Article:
Friday morning we both woke up with the same thought. First we drove to our planned coffee date with the small American group we know here, and then we drove in to Torrevieja to the rental agency where we had been such good customers before buying this car four years ago. I stayed in our car with the motor running while Johannes went in to sign the papers for a rental. What a disappointment, though--there were no rentals available! Fortunately we did not drive very far toward home before we found another rental agency. This one had a car to rent. Again, I stayed in our car with the motor running while Johannes went in to do the paper work. Forty-five minutes later (!) we were on our way again, this time straight to the garage, which was happy to get this job ahead of schedule and has tentatively estimated that we should get ours back on Tuesday.

That will be nice, and in addition to diagnosing and fixing the starter situation, they are going to fix the a/c and mount four new tires. We are reminded, especially as we see news of the driving and parking problems in the snow-covered northeast U.S., how little time we spend worrying about our car here--and how little money is spent on maintenance and repairs (not true, though, of the initial cost and gasoline). We never have to think about antifreeze or the effects of salt on the roadways, and even the occasional dusting of Sahara sand that floats over with the rain can be washed off at the one-euro car wash down the street.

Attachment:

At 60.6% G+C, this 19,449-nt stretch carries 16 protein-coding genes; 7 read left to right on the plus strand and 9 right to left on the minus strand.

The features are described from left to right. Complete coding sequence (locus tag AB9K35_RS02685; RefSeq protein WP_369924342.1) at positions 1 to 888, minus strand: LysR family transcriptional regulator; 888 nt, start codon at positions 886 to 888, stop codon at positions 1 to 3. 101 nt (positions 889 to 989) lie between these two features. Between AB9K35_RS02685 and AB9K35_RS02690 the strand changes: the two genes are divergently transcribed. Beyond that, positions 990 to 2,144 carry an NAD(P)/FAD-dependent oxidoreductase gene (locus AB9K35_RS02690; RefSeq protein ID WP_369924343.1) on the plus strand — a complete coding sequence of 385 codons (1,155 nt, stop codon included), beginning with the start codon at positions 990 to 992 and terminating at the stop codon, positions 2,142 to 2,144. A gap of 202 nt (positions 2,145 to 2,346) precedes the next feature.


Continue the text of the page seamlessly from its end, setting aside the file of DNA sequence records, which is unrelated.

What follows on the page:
For now, though, we don't have to think about washing a rental car, and while we wait for the six-year-old Ford to look and act like new again, we can enjoy the experience of trying out a make that is brand new for me. I would have been happy if we could have rented a smart car, as none of the appointments we have this week involve trips to the airport of carrying friends around, but we didn't have that choice. What was available on no notice was a Tata Vista. That is serving us well, and contrary to what I expected from what I had heard was a "basic" Indian car, this one is at least as large inside as our Ford Fusion. But I am not planning any tailgating party.

Sunday, February 17, 2013

Happy Anniversary!

Later today we are going to the seaside town of Santa Pola, to have dinner with Danish friends in an Argentine restaurant run by an Argentine of Danish parentage. It is our friends' 45th wedding anniversary, something that we find hard to believe because they don't seem old enough to have been married for 45 years, but since this year we will also celebrate our own 45th wedding anniversary, if all goes well, I suppose it is possible.

Thursday of this week, which was also Valentine's Day, dawned as a perfect day: sunny, the warmest we have had, and none of the strong winds that have blown through lately. I did a little work and then needed a break from the computer. So did Johannes, so we set out for a drive, and since we knew we would be going to this restaurant later this week but were not sure exactly where it was, we headed the car north to scout out the area.